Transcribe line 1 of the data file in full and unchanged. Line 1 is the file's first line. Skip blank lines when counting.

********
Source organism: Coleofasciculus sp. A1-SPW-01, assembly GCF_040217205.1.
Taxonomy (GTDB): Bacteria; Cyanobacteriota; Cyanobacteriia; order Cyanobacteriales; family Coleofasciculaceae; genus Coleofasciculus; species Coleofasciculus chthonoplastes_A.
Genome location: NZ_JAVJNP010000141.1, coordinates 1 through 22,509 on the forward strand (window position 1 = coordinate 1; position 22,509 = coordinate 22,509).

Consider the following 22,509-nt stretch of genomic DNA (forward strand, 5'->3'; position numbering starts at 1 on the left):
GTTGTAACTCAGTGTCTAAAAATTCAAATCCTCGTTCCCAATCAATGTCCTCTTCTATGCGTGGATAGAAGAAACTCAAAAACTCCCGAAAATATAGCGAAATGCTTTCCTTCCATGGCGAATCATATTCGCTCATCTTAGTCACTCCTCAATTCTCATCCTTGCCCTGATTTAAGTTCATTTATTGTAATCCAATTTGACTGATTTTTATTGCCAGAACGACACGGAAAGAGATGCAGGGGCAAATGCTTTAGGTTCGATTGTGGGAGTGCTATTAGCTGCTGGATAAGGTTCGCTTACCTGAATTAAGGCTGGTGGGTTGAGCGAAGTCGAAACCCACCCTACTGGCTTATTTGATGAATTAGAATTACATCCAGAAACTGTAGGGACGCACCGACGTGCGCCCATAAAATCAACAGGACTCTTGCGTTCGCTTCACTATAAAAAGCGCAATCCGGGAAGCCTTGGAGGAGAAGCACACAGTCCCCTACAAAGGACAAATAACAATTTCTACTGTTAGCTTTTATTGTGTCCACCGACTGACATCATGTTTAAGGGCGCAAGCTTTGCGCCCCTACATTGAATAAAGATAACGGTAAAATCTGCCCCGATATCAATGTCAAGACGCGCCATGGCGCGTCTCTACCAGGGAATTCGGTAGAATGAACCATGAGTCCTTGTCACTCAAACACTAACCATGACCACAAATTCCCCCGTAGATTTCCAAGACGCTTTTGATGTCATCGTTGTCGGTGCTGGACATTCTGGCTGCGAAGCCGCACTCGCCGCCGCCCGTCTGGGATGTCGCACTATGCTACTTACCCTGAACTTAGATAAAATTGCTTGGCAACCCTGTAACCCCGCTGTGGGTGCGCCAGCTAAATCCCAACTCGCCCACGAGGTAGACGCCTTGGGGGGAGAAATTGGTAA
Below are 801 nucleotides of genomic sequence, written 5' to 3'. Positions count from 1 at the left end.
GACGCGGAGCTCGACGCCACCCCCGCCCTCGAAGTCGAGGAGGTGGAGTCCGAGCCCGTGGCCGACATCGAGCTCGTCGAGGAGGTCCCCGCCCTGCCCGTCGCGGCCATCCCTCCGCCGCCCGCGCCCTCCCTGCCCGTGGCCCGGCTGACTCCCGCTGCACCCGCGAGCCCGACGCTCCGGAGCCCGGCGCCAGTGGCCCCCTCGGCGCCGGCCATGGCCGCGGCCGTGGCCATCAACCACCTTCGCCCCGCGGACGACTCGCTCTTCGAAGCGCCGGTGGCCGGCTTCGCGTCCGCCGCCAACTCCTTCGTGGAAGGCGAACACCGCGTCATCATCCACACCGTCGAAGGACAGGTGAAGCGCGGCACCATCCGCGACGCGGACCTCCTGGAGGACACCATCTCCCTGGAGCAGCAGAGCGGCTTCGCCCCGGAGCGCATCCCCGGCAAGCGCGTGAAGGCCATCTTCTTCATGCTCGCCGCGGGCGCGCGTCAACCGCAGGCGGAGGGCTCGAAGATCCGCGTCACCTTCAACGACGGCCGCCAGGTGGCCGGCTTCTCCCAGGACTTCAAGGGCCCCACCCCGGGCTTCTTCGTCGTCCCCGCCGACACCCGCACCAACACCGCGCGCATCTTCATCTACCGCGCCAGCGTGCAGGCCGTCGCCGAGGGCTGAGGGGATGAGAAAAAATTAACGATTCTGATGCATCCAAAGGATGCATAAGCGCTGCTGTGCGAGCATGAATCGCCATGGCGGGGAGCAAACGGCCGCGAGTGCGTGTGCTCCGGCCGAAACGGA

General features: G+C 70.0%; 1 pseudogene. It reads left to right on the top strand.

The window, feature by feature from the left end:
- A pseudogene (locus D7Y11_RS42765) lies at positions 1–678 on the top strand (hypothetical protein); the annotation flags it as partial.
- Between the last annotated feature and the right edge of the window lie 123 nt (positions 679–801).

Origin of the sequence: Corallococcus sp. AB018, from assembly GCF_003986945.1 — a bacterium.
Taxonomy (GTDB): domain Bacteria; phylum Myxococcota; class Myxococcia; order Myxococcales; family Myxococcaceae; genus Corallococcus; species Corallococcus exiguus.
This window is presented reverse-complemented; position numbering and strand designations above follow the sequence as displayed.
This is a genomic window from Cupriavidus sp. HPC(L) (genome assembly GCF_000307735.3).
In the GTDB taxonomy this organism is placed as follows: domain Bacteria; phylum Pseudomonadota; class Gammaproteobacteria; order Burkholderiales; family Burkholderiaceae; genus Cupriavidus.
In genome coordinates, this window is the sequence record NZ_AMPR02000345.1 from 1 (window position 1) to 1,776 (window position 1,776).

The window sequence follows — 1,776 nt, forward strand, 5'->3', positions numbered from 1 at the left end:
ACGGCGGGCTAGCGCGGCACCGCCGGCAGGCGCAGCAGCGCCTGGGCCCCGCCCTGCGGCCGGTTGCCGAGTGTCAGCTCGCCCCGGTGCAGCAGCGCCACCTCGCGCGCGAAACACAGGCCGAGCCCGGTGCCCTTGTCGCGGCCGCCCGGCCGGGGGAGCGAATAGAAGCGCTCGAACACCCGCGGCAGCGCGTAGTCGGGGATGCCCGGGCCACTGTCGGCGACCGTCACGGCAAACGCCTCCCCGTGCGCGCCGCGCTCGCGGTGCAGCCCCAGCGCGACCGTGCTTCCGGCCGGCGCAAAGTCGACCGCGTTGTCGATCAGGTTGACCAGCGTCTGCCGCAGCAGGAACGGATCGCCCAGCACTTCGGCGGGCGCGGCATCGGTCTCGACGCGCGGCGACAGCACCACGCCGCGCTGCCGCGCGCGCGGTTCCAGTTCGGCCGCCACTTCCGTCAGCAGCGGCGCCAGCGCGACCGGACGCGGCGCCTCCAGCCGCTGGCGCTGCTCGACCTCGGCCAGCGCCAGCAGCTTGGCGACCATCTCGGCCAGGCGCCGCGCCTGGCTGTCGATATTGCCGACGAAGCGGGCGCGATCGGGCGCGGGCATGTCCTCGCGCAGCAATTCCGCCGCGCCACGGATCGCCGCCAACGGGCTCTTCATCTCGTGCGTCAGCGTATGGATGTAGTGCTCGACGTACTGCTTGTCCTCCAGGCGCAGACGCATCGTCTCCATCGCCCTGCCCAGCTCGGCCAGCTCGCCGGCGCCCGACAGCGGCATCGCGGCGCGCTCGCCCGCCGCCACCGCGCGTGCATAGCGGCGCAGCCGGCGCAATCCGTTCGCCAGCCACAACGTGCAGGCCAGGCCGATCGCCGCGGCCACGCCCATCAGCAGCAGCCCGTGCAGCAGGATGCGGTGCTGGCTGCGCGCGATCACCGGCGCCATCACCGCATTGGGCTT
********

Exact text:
Source organism: Coleofasciculus sp. A1-SPW-01, assembly GCF_040217205.1.